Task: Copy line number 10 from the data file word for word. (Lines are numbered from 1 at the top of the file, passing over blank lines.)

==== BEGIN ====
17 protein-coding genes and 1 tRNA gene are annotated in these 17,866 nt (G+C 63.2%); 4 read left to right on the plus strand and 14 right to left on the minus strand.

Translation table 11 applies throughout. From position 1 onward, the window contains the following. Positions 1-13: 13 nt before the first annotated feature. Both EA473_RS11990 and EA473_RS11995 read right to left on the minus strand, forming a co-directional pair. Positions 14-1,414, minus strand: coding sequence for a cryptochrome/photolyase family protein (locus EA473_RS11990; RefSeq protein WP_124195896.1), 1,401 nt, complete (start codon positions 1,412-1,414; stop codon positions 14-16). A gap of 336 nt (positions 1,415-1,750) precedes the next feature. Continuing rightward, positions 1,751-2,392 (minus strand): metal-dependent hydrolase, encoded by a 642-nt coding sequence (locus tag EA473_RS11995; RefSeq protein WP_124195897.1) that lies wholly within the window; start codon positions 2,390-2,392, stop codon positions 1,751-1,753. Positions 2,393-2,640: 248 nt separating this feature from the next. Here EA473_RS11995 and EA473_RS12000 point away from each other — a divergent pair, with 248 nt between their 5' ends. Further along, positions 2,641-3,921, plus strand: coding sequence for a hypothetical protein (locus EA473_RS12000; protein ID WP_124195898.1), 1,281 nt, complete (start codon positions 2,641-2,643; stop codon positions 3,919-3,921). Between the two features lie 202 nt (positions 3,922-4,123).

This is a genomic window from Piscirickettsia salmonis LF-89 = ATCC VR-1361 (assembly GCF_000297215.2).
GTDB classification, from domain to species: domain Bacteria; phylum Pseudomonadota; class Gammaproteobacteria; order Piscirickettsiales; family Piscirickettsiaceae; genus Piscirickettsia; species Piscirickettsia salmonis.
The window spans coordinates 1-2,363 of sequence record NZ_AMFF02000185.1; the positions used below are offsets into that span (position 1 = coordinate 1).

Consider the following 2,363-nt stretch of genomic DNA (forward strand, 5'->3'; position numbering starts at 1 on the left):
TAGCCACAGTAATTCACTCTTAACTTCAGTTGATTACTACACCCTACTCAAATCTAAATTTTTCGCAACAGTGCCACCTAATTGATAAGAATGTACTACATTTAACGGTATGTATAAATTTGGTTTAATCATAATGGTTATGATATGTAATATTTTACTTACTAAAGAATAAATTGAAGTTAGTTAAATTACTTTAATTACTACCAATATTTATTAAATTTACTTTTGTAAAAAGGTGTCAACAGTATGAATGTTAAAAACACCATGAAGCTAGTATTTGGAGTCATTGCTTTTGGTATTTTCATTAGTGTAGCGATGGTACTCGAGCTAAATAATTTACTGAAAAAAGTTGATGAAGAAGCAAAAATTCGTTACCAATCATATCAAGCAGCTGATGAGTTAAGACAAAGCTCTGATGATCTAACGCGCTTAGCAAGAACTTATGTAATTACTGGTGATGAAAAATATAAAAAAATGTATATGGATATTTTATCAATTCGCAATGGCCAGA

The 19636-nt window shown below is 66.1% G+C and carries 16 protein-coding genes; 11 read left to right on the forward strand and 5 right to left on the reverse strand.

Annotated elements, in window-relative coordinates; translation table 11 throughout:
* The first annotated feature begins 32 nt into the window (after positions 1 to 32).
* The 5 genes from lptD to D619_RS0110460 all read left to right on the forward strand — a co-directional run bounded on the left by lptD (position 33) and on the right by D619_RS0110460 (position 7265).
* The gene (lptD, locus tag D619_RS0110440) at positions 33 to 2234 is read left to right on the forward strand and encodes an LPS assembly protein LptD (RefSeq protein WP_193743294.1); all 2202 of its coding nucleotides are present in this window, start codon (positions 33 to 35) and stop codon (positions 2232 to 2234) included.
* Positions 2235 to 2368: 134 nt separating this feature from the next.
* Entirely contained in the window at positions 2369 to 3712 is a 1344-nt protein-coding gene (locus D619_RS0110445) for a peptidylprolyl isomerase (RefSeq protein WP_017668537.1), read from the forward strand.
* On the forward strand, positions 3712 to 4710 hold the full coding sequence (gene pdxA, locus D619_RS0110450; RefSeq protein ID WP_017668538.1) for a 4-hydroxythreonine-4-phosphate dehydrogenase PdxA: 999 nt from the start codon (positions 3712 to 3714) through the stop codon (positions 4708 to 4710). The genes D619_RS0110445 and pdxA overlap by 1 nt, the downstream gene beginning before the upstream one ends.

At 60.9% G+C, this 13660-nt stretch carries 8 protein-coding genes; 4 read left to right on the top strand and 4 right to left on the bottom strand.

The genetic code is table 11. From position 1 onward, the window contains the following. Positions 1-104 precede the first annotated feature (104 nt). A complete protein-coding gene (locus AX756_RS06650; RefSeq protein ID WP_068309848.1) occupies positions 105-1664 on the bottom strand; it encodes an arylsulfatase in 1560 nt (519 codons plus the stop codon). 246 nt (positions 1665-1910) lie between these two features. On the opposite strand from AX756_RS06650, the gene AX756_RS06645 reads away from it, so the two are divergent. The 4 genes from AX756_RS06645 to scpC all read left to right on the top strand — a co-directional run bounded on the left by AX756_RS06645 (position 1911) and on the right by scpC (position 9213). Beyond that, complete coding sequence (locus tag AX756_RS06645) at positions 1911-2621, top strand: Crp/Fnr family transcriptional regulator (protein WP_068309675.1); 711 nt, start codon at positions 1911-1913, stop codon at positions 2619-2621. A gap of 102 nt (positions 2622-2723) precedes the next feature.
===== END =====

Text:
* The first annotated feature begins 32 nt into the window (after positions 1 to 32).